First 4 Figures is almost ready to give fans a really good look at their Legend of Zelda: Majora's Mask PVC statue. The company has announced a special launch live-stream for the statue on June 30th, 2020 at 12 PM EDT. If you wanted another up-close-and-personal look at this statue, this event will be your chance!

Hero of Time, an hour-long Ocarina of Time arrangement on vinyl, gets a reprint

A lovely tribute for a timeless game

Let's travel back to the year 2016, shall we? That's when iam8bit revealed Hero of Time, an hour-long Ocarina of Time arrangement on vinyl. The album was quite the hit, and sold out pretty quickly. It's actually still sold out on iam8bit's site, but 4 long years later, we have a new way to snag a copy.

Zavvi has just placed the album up for preorder, and it's set to launch on Oct. 30th, 2020. You can snag the album for £39.99, which is £20 off the original price. Make sure to lock in your preorder here!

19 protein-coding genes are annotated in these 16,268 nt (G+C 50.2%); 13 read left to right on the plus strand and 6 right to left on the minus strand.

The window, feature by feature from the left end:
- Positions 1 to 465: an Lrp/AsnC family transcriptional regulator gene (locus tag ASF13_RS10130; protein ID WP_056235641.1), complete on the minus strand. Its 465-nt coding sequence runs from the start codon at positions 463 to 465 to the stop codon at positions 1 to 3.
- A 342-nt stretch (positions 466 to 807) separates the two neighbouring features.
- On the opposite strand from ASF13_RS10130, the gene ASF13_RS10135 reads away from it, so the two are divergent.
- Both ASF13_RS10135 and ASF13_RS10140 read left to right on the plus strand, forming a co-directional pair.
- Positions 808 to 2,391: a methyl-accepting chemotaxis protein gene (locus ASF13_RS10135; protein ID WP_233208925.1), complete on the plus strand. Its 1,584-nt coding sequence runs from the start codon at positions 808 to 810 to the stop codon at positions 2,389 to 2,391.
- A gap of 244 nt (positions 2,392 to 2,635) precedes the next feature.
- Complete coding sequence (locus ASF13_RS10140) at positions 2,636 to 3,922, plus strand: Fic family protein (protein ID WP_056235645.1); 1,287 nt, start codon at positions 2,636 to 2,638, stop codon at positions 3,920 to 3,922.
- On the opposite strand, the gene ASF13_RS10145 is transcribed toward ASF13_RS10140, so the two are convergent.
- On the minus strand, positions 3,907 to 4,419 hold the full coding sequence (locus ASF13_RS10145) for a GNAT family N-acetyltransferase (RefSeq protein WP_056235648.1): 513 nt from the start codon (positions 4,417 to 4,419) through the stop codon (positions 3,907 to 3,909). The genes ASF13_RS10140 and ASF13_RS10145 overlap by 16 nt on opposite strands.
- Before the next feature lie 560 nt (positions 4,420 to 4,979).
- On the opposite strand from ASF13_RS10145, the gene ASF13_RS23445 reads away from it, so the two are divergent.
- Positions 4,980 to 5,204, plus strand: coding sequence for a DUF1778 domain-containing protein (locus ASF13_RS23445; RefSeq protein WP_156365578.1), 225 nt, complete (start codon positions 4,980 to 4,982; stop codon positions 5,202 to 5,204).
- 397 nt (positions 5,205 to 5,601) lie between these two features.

GoNintendo Thought: Remembering the N64's multiplayer legacy on its 24th anniversary

4 scores and 24 years ago

How are we already 24 years past the launch of the N64?! That seems absolutely insane to me. Man, I really am getting old. I better share some memories about the system before I forget them due to old age! As always, thanks for reading.

The N64 is now 24 years old, believe it or not. Hard to think that so much time has passed since the system launched. I have vivid memories of an N64 print ad that I had hanging on my bedroom door back before the system launched. As a matter of fact, it was this very ad.

That ad, with a tiny picture of the N64 and just a few quite notes about upcoming games, was all I needed to have my hype boosted through the roof. Nintendo was heading into the 3D realm, and their biggest franchises were never going to be the same again. It was almost too much for my 14-year-old mind to comprehend at the time. It was such a monumental shift to look forward to. A whole new way to experience Nintendo titles, a completely different way to control them, and brand-new dimension to explore in.